Presentation on theme: "INCIVILITY IN THE WORKPLACE Patricia Obulaney, MSN, RN, ANP-C."— Presentation transcript:
INCIVILITY IN THE WORKPLACE Patricia Obulaney, MSN, RN, ANP-C
OBJECTIVES Define workplace incivility in nursing profession- in both clinical and academic settings. Describe civil and uncivil behaviors. List strategies and interventions to create a civil environment
IS INCIVILITY A REAL PROBLEM? Incivility has increased in the workplace Occurs between manager and employee or employee to employee Also seen in higher education settings: between or among disciplines in higher education, faculty to faculty, faculty to student, and student to student.
INCIVILITY IN NURSING Dr. Cindy Clark, faculty at Boise State University- consultant to nursing for workplace or learning institutions to foster an environment of civility. Clark (2009, 2012): Rude or disruptive behaviors which often result in psychological or physiological distress for people involved-and if left unaddressed, may progress to threatening situations or result in temporary or permanent injury or illness.
UNCIVIL BEHAVIORS Definitions of workplace uncivil behaviors: Low-intensity, deviant behavior with ambiguous intent to harm the target Rude and discourteous behaviors Lack of regard for others Causes atmosphere of conflict, disrespect, and STRESS
UNCIVIL BEHAVIORS Insulting comments Denigration of the target's work Spreading false rumors Social isolation Bad manners Mean girls mentality Develop feelings of unfairness and anger; can lead to hostility & violence
CLARK’S CONTINUUM OF INCIVILITY Begins with low risk or disruptive behaviors (eye- rolling, sarcastic comments, which eventually progresses to bullying & racial/ethnic slurs) Progresses to high risk or threatening behaviors (intimidation, physical violence, even tragedy)
LATERAL VIOLENCE Nonverbal innuendo (eyebrow raising, make faces) Undermining activities (not be available) Verbal affront (snide remarks, abrupt responses) Withhold information Sabotage (set up negative situation) Back stabbing (complain about individual to others) Failure to respect privacy Broken confidence Griffin, 2004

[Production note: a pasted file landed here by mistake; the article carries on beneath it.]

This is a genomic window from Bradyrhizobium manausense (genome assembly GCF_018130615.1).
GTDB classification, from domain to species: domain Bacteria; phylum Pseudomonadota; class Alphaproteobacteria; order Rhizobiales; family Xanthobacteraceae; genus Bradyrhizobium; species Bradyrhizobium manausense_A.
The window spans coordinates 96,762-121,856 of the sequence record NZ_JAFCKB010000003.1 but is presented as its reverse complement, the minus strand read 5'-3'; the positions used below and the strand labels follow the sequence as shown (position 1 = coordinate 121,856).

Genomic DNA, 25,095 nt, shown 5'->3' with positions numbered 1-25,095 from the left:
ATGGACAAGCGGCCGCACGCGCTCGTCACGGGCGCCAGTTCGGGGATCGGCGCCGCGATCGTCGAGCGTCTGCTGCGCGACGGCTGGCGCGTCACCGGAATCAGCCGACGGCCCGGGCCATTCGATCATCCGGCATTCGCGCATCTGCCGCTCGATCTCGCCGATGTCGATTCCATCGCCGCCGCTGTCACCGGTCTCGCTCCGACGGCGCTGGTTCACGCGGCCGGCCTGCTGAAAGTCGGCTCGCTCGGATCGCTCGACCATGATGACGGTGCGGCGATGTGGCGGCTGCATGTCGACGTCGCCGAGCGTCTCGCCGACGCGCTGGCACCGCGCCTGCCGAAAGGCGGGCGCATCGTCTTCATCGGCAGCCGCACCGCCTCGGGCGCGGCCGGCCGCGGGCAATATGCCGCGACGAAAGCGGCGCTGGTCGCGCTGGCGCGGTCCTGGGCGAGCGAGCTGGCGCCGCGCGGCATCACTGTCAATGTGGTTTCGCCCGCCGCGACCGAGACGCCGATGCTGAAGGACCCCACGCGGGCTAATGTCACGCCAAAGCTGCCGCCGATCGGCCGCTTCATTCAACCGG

INCIVILITY IN THE U.S. American acts of goodwill are declining Repeated public opinion polls indicate concern of Americans over the attrition of civility KRC Research survey (2011) of Americans: 86% report being victims of incivility when driving and 72% while shopping Six in 10 Americans surveyed admit they have acted in an uncivil manner
WHERE IS INCIVILITY? In the Workplace In our Schools On our Roads In Politics On the Web In movies, television shows Via phone (texting & speaking)
CAUSES OF INCIVILITY Forni (2008) feels individuals are Vulnerable Stressed Unhappy Rushed
INSTIGATORS OF WORKPLACE INCIVILITY Mismatched Team Members Low Employee Morale Workplace Stress Bad Employees/ Rude Behavior -Kate McFarlin (2012)
CAUSES OF EMPLOYEE CONFLICT Poor communication Different values Difference in personalities Competition Varied educational backgrounds
INCIVILITY BREEDS Negative work environment which can cause medical mistakes Medical complications Violence in workplace Even death
WHAT IS THE IMPACT? Lower job satisfaction Feelings of self-doubt, low self-esteem Absenteeism, tardiness, Unfavorable perception of work environment Greater intent to leave job Decreased communication, teamwork, collaboration Deterioration of morale Anxiety, helplessness, dejection and emotional pain
IMPACT OF UNCIVIL BEHAVIOR RNs working day shifts experienced higher levels of verbal abuse than those working evening and weekend shifts. Staffing shortfalls also were correlated with higher levels of abuse. Intent to leave a job highly correlated with the levels of abuse new RNs experienced RNs who reported no verbal abuse were least likely to plan to leave in the next three years. Those who experienced moderate to high levels of abuse were most likely to say they intended to leave their positions in the next 12 months, but planned to stay in nursing. (Budin, Brewer, Chao, & Kovner, 2013)